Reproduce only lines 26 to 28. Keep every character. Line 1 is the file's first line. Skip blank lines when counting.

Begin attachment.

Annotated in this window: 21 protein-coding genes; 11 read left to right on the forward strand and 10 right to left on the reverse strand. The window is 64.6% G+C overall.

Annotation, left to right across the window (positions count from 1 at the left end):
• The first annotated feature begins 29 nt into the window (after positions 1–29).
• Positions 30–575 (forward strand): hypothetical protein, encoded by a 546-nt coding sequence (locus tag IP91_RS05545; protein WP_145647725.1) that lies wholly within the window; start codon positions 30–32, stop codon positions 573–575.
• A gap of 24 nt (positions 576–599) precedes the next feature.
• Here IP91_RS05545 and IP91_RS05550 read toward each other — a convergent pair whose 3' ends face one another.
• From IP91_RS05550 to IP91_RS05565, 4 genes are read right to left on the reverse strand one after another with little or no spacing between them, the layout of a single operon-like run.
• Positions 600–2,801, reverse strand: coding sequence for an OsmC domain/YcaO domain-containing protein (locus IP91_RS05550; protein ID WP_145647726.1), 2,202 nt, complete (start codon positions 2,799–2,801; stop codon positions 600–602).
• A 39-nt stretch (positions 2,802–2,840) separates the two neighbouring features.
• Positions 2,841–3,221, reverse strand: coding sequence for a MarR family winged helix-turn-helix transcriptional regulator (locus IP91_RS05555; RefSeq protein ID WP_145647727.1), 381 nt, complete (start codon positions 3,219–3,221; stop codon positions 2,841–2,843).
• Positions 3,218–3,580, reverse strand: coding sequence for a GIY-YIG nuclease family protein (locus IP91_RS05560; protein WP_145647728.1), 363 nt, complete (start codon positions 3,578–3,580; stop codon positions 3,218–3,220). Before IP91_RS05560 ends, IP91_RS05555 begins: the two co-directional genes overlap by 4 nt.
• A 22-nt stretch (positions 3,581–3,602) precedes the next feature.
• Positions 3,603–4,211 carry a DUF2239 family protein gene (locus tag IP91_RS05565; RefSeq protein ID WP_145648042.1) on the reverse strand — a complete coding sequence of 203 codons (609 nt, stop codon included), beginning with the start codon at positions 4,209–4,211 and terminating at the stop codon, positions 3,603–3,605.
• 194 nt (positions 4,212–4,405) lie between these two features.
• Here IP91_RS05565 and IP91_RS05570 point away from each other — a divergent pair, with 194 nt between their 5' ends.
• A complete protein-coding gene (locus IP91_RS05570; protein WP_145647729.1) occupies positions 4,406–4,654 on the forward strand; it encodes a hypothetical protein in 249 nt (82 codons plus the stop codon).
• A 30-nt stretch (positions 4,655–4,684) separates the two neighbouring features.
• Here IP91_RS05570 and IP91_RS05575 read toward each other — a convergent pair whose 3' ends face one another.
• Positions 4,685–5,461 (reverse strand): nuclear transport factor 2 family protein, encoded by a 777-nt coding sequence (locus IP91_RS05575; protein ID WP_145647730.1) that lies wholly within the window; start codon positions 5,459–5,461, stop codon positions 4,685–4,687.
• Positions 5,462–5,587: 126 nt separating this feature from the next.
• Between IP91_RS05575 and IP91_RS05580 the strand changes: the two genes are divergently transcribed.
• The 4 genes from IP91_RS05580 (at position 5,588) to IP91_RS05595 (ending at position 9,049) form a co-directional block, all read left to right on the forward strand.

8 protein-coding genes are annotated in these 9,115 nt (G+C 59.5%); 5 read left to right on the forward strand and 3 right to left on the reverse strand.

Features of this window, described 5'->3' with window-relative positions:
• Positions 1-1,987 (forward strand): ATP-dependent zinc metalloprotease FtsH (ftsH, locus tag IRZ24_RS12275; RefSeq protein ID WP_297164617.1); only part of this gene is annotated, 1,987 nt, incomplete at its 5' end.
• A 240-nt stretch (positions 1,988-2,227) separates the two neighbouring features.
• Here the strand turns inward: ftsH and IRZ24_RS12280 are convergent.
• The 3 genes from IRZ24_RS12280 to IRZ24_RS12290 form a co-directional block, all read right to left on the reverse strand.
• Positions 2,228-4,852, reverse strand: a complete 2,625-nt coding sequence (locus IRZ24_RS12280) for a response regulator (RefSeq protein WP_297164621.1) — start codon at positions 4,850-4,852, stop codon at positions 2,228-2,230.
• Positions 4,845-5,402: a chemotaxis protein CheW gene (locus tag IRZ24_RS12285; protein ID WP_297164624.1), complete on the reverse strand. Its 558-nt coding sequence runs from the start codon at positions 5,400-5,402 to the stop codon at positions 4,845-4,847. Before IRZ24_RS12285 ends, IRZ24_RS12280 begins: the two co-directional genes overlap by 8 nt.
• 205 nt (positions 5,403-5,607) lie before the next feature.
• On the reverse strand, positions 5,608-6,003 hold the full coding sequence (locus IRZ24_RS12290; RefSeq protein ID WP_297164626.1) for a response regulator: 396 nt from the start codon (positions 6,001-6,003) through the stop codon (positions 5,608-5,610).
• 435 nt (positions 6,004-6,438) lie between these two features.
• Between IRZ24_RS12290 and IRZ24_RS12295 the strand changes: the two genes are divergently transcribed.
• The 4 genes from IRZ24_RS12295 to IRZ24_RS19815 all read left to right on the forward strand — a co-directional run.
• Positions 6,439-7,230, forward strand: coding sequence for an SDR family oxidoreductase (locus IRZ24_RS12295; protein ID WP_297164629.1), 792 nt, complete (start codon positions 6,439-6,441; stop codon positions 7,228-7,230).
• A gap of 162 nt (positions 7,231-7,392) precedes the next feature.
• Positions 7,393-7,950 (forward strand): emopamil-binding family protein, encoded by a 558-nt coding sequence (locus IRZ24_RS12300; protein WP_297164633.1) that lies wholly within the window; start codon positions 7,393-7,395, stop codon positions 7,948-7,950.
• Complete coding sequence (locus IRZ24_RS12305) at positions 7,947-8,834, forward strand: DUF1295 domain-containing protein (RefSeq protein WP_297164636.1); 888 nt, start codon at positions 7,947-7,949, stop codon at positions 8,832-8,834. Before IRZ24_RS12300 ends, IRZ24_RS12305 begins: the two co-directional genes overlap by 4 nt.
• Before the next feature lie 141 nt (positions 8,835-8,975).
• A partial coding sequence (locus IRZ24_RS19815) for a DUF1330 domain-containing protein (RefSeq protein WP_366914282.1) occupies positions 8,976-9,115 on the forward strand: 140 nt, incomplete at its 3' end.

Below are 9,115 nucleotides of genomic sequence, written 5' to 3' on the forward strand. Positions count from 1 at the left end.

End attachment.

• A 240-nt stretch (positions 1,988-2,227) separates the two neighbouring features.
• Here the strand turns inward: ftsH and IRZ24_RS12280 are convergent.
• The 3 genes from IRZ24_RS12280 to IRZ24_RS12290 form a co-directional block, all read right to left on the reverse strand.